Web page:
Unstoppable Weeds Are Here

Unstoppable Weeds Are Here

Last week, spring finally arrived. And while the agricultural marketplace is eagerly preparing for the 2014 growing season, I pointed out some of the relatively new insect challenges that are likely to face ag retailers and their grower-customers this year.

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But there’s a somewhat more daunting challenge lurking in the nation’s crop fields – herbicide-resistant weeds. Based upon the best estimates of weed researchers, there were more than 200 species of weeds in the U.S. with confirmed resistance in 2013. These ended up covering more than 70 million crop acres and cost growers more than $2 billion in extra crop protection products/applications/hand weeding costs. According to most researchers, the hardest to control weeds for agriculture include waterhemp, Palmer amaranth and marestail.

Which herbicide-resistant weed do you think will be the most hard to control in 2014?

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“As you look across the country, there definitely hasn’t been a decrease in the number of acres being affected by herbicide-resistant weeds,” said Damon Palmer, U.S. commercial leader, Enlist, at Dow AgroSciences at a recent trade show. “With all the cooler and wetter conditions that much of the country experienced during 2013, they should have been a little easier to control than in the hotter weather years we’ve been having. But that wasn’t the case and their numbers still increased.”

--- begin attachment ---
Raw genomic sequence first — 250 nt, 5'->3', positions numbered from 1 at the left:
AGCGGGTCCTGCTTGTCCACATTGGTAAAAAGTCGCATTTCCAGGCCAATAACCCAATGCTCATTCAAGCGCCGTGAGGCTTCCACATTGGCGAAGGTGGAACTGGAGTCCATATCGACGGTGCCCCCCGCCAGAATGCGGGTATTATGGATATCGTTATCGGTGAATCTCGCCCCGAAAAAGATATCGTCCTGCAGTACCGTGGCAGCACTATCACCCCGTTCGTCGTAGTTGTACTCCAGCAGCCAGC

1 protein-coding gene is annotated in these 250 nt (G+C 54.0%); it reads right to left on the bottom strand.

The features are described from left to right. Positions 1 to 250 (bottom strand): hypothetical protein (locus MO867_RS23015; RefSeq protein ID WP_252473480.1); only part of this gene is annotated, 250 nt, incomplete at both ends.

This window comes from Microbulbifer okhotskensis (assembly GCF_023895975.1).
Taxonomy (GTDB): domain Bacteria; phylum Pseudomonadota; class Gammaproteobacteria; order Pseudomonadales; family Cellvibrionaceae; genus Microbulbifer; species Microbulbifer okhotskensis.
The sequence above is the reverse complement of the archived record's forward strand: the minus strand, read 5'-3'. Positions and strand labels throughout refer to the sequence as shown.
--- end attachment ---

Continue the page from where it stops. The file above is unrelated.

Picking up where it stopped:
Luckily for the industry, help seems to be on the way. In both 2014 and 2015, there are a number of new products being introduced by various crop protection suppliers that promise to help combat the most troublesome weed types. These include Cobra from Valent U.S.A., Brake F2 from SePRO/Nichino America and Engenia from BASF. Waiting in the wings are the Enlist system from Dow and Acuron from Syngenta Crop Protection.

And according to Dr. Gordon Vail, technical product lead for herbicides at Syngenta, this is only the beginning of significant changes to the ways agriculture tries to control weed problems. “As weeds have evolved and become harder to manage, current weed control programs have lost their effectiveness,” said Vail. “We as an industry need some new options.”